“Sey hoben gestorben far Freiheit. Sey hoben—”
“There! That’s the papers!”
To a succession of quick knocks, she flew to the door, returning with the folded evening editions under her arm.
“Now,” she cried, unfolding and inserting the first of them into the quivering hands—“now, a shawl over my little mama’s knees and we’re fixed!”
With a series of rapid movements she flung open one of the black-cashmere shawls across the bed, folding it back into a triangle. Beside the table, bare except for the formal, unthumbed Bible, Mrs. Horowitz rattled out a paper, her near-sighted eyes traveling back and forth across the page.
Music from the ferned-in orchestra came in drifts, faint, not so faint. From somewhere, then immediately from everywhere—beyond, below, without, the fast shouts of newsboys mingling.
Suddenly and of her own volition, and with a cry that shot up through the room, rending it like a gash, Mrs. Horowitz, who moved by inches, sprang to her supreme height, her arms, the crooks forced out, flung up.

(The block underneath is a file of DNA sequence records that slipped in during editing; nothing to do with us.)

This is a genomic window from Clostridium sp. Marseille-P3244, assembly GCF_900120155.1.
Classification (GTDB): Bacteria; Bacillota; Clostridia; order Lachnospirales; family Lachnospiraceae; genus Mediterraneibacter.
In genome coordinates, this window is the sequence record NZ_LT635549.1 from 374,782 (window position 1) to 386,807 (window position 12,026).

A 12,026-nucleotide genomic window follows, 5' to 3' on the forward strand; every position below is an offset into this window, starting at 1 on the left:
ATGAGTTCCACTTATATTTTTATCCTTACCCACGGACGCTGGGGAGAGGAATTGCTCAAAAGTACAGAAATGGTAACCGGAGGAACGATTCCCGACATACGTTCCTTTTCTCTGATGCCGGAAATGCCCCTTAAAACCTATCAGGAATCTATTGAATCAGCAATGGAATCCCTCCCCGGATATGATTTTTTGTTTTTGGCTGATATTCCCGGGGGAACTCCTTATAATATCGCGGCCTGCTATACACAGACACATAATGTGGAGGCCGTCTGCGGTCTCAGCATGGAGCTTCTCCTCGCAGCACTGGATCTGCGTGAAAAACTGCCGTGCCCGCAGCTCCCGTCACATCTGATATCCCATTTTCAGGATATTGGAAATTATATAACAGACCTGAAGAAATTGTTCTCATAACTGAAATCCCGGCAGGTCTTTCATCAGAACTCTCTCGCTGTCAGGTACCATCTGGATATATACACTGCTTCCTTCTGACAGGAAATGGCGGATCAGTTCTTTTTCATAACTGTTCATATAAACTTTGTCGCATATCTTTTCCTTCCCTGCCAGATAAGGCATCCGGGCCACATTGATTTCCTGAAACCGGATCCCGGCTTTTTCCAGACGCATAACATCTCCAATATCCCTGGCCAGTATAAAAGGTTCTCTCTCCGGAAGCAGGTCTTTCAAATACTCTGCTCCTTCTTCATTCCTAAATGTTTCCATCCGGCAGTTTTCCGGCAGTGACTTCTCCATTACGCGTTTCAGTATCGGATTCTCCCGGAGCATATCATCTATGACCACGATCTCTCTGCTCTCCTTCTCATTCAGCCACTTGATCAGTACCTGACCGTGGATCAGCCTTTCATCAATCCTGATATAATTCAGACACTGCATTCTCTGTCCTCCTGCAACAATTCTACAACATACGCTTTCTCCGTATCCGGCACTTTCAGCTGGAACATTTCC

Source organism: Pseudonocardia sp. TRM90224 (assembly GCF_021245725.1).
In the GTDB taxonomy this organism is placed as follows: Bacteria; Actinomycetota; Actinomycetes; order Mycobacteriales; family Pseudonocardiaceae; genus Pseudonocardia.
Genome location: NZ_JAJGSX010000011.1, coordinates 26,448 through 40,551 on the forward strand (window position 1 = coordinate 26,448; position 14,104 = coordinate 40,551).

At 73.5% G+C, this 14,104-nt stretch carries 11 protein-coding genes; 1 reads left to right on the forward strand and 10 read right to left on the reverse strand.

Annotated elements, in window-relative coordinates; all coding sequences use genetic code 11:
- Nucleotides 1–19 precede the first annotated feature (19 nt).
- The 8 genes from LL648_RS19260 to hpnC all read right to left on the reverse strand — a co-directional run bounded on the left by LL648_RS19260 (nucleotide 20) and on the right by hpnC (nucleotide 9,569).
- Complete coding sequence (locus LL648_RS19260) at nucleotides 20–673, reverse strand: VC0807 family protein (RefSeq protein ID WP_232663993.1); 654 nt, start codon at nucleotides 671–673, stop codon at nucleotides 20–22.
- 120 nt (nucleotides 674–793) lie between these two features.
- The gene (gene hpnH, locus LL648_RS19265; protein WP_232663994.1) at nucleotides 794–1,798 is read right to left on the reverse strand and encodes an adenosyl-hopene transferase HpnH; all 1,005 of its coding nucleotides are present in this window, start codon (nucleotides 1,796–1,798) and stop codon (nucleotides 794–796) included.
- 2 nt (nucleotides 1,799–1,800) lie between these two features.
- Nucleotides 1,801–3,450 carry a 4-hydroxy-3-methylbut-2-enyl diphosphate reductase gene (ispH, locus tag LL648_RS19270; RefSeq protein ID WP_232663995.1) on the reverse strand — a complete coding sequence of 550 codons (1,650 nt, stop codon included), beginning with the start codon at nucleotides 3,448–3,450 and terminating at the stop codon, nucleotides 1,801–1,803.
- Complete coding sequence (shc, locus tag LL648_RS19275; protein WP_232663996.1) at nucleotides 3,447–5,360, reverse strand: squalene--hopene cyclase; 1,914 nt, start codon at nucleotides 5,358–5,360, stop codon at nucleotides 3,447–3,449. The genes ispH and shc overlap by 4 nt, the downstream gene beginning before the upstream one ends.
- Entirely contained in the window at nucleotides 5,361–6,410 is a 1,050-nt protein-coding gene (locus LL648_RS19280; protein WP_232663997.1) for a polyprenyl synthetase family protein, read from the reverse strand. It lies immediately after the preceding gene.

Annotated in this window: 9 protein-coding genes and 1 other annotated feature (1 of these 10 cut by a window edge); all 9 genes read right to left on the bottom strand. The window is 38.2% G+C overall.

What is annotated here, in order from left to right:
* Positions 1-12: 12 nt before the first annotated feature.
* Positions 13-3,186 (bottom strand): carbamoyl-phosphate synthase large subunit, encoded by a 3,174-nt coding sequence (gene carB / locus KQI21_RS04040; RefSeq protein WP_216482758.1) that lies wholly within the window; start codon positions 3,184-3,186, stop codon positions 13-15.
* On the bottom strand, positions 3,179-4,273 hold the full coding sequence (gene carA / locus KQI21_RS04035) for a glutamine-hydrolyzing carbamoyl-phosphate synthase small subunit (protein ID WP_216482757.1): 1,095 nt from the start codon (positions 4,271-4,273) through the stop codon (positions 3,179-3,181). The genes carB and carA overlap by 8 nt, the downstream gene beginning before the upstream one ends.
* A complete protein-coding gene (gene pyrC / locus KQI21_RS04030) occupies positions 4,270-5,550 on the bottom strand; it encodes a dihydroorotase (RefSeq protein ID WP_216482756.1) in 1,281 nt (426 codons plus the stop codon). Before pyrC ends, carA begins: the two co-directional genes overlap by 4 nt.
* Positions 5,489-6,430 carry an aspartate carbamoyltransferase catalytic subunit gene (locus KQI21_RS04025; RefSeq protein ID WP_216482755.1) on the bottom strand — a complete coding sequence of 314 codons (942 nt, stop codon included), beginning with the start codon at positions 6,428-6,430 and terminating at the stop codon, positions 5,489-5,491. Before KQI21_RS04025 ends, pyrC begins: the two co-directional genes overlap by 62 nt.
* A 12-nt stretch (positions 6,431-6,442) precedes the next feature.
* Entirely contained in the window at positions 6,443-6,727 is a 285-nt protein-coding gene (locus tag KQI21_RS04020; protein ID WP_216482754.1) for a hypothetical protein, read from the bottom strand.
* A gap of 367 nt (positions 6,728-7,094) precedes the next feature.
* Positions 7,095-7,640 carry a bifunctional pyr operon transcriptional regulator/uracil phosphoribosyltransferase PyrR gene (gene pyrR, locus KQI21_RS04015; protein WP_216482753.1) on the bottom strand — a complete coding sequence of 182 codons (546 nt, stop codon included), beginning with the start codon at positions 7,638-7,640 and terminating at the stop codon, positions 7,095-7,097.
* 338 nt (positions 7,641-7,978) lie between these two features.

“My darlings—what died—for it! My darlings what died for it! My darlings—Aylorff, my husband!” There was a wail rose up off her words, like the smoke of incense curling, circling around her. “My darlings what died to make free!”
“Mama! Darling! Mama! Mr. Haas! Help! Mama! My God!”
“Aylorff—my husband—I paid with my blood to make free—my blood—. My son—my—own—” Immovable there, her arms flung up and tears so heavy that they rolled whole from her face down to the black grenadine, she was as sonorous as the tragic meter of an Alexandrine line; she was like Ruth, ancestress of heroes and progenitor of kings.
“My boy—my own! They died for it! Mein Mann! Mein Suehn!”
On her knees, frantic to press her down once more into the chair, terrified at the rigid immobility of the upright figure, Mrs. Coblenz paused then, too, her clasp falling away, and leaned forward to the open sheet of the newspaper, its black head-lines facing her:
BANS DOWN 100,000 SIBERIAN PRISONERS LIBERATED
In her ears a ringing silence, as if a great steel disk had clattered down into the depths of her consciousness. There on her knees, trembling seized her, and she hugged herself against it, leaning forward to corroborate her gaze.
“Mama! Mama! My God! Mama!”
“Home, Shila; home! My husband who died for it—Aylorff! Home now, quick! My wreaths! My wreaths!”
“O my God! Mama!”
“Yes, yes, darling; your wreaths. Let—let me think. Freedom! O my God! help me to find a way! O my God!”